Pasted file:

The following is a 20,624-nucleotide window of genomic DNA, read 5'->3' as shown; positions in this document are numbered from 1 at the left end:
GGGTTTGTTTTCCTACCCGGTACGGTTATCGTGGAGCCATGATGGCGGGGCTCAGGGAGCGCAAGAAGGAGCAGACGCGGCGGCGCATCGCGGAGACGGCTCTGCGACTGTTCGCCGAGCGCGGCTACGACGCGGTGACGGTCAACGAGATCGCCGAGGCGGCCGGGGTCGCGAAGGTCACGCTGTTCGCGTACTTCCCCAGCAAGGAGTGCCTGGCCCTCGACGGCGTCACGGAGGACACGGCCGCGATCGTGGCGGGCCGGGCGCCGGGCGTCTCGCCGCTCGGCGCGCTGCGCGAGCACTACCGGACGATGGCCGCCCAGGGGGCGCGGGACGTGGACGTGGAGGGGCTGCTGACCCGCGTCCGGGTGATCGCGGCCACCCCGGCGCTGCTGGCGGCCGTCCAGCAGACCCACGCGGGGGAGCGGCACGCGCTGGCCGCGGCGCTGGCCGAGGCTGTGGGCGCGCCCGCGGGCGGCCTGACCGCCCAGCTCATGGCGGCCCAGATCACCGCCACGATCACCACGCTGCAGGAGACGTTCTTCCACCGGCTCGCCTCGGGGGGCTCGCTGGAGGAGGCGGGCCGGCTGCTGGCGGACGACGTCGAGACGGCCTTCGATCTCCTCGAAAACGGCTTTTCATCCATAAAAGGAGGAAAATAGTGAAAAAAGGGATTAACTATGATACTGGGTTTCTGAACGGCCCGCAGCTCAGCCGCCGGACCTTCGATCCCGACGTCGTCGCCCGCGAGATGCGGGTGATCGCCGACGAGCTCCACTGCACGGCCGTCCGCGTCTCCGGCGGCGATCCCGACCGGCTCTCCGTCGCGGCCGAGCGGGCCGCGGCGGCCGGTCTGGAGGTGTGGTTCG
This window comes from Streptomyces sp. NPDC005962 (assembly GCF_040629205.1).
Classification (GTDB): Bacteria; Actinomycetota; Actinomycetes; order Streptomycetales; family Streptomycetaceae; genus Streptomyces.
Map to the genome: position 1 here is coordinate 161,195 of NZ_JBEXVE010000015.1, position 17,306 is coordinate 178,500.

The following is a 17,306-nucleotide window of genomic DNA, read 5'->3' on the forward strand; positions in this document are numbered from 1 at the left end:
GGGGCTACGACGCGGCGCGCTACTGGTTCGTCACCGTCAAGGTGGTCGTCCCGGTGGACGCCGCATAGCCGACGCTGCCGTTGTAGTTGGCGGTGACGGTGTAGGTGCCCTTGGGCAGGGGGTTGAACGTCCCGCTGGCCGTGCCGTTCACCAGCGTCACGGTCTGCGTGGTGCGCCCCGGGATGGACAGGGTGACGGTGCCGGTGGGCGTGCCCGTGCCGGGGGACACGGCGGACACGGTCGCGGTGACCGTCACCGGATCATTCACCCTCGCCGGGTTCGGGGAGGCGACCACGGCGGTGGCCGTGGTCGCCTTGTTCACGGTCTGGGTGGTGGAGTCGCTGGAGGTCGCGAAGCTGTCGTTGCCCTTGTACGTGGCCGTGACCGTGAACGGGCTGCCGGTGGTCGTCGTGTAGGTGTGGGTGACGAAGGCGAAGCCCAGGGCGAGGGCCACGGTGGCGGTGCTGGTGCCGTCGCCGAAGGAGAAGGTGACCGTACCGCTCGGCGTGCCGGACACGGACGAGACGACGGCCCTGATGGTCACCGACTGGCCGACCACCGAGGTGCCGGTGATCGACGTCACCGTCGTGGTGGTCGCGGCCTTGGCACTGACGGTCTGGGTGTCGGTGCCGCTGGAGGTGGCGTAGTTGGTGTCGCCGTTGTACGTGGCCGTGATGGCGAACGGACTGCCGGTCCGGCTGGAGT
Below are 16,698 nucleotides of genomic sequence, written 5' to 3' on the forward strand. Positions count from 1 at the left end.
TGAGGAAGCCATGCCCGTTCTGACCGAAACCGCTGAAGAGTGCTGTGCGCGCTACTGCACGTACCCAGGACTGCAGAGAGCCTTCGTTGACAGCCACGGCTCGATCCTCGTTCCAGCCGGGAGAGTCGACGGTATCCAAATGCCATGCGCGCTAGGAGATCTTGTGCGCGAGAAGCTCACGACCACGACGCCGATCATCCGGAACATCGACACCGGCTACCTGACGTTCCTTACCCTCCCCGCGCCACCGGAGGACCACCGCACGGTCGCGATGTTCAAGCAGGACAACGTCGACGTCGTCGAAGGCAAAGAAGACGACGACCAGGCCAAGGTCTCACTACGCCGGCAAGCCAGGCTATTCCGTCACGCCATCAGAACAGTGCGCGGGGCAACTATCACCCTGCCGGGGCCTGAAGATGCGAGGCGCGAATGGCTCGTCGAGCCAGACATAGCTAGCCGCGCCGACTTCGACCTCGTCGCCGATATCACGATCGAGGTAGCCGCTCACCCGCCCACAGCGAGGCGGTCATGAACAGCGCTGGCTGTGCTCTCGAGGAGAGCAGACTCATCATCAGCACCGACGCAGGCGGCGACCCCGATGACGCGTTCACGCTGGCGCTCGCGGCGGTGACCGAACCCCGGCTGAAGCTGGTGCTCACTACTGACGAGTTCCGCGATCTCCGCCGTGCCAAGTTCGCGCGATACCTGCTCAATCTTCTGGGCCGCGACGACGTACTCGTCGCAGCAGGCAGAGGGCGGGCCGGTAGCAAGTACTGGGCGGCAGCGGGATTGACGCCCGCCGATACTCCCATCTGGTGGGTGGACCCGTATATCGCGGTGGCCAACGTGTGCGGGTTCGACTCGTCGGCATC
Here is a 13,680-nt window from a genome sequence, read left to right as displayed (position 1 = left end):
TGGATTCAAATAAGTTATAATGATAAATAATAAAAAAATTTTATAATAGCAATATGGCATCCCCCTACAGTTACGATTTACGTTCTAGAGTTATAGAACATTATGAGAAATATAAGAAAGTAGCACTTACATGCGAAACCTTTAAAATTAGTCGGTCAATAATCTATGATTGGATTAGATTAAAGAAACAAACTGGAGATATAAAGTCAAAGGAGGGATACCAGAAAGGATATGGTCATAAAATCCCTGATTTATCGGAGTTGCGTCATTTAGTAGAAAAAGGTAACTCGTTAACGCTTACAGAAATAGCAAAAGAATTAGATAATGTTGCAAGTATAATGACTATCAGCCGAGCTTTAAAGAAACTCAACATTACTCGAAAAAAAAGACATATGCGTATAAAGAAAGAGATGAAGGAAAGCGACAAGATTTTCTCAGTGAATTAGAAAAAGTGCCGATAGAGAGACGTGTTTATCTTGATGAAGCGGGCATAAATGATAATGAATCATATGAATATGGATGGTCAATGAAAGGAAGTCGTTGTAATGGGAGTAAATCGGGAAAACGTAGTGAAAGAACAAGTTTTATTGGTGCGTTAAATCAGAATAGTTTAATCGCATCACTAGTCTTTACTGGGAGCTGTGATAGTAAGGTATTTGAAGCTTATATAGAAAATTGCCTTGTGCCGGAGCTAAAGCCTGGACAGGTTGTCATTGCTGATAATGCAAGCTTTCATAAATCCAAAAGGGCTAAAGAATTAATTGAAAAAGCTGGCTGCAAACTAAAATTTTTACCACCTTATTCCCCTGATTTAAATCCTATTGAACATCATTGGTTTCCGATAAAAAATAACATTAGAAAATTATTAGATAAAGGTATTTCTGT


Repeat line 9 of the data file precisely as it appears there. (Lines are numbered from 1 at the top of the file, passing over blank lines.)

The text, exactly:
TGAGGAAGCCATGCCCGTTCTGACCGAAACCGCTGAAGAGTGCTGTGCGCGCTACTGCACGTACCCAGGACTGCAGAGAGCCTTCGTTGACAGCCACGGCTCGATCCTCGTTCCAGCCGGGAGAGTCGACGGTATCCAAATGCCATGCGCGCTAGGAGATCTTGTGCGCGAGAAGCTCACGACCACGACGCCGATCATCCGGAACATCGACACCGGCTACCTGACGTTCCTTACCCTCCCCGCGCCACCGGAGGACCACCGCACGGTCGCGATGTTCAAGCAGGACAACGTCGACGTCGTCGAAGGCAAAGAAGACGACGACCAGGCCAAGGTCTCACTACGCCGGCAAGCCAGGCTATTCCGTCACGCCATCAGAACAGTGCGCGGGGCAACTATCACCCTGCCGGGGCCTGAAGATGCGAGGCGCGAATGGCTCGTCGAGCCAGACATAGCTAGCCGCGCCGACTTCGACCTCGTCGCCGATATCACGATCGAGGTAGCCGCTCACCCGCCCACAGCGAGGCGGTCATGAACAGCGCTGGCTGTGCTCTCGAGGAGAGCAGACTCATCATCAGCACCGACGCAGGCGGCGACCCCGATGACGCGTTCACGCTGGCGCTCGCGGCGGTGACCGAACCCCGGCTGAAGCTGGTGCTCACTACTGACGAGTTCCGCGATCTCCGCCGTGCCAAGTTCGCGCGATACCTGCTCAATCTTCTGGGCCGCGACGACGTACTCGTCGCAGCAGGCAGAGGGCGGGCCGGTAGCAAGTACTGGGCGGCAGCGGGATTGACGCCCGCCGATACTCCCATCTGGTGGGTGGACCCGTATATCGCGGTGGCCAACGTGTGCGGGTTCGACTCGTCGGCATC